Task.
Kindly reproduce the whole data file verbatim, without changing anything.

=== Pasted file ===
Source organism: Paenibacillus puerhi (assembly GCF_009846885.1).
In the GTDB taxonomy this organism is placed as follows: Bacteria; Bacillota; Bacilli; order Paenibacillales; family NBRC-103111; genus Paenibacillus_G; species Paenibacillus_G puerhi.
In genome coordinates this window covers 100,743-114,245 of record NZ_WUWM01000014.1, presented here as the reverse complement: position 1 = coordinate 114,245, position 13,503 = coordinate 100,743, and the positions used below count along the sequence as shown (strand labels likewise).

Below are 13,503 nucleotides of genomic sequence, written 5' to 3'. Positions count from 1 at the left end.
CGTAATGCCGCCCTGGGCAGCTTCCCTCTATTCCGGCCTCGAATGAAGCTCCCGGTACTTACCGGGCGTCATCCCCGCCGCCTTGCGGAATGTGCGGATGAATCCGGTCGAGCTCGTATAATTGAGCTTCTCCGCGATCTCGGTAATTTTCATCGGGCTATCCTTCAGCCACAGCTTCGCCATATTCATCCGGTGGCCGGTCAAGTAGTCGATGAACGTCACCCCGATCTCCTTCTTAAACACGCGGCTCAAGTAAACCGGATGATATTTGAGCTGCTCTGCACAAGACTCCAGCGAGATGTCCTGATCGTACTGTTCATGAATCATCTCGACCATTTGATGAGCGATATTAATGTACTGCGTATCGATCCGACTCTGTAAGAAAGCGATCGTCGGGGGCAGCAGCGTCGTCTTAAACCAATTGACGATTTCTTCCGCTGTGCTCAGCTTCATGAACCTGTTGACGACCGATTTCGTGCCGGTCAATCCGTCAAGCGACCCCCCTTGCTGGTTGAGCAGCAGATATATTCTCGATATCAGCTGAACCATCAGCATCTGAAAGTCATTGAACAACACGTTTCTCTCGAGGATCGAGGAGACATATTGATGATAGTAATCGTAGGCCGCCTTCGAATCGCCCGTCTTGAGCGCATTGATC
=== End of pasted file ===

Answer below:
Source organism: Paenibacillus puerhi (assembly GCF_009846885.1).
In the GTDB taxonomy this organism is placed as follows: Bacteria; Bacillota; Bacilli; order Paenibacillales; family NBRC-103111; genus Paenibacillus_G; species Paenibacillus_G puerhi.
In genome coordinates this window covers 100,743-114,245 of record NZ_WUWM01000014.1, presented here as the reverse complement: position 1 = coordinate 114,245, position 13,503 = coordinate 100,743, and the positions used below count along the sequence as shown (strand labels likewise).

Below are 13,503 nucleotides of genomic sequence, written 5' to 3'. Positions count from 1 at the left end.
CGTAATGCCGCCCTGGGCAGCTTCCCTCTATTCCGGCCTCGAATGAAGCTCCCGGTACTTACCGGGCGTCATCCCCGCCGCCTTGCGGAATGTGCGGATGAATCCGGTCGAGCTCGTATAATTGAGCTTCTCCGCGATCTCGGTAATTTTCATCGGGCTATCCTTCAGCCACAGCTTCGCCATATTCATCCGGTGGCCGGTCAAGTAGTCGATGAACGTCACCCCGATCTCCTTCTTAAACACGCGGCTCAAGTAAACCGGATGATATTTGAGCTGCTCTGCACAAGACTCCAGCGAGATGTCCTGATCGTACTGTTCATGAATCATCTCGACCATTTGATGAGCGATATTAATGTACTGCGTATCGATCCGACTCTGTAAGAAAGCGATCGTCGGGGGCAGCAGCGTCGTCTTAAACCAATTGACGATTTCTTCCGCTGTGCTCAGCTTCATGAACCTGTTGACGACCGATTTCGTGCCGGTCAATCCGTCAAGCGACCCCCCTTGCTGGTTGAGCAGCAGATATATTCTCGATATCAGCTGAACCATCAGCATCTGAAAGTCATTGAACAACACGTTTCTCTCGAGGATCGAGGAGACATATTGATGATAGTAATCGTAGGCCGCCTTCGAATCGCCCGTCTTGAGCGCATTGATC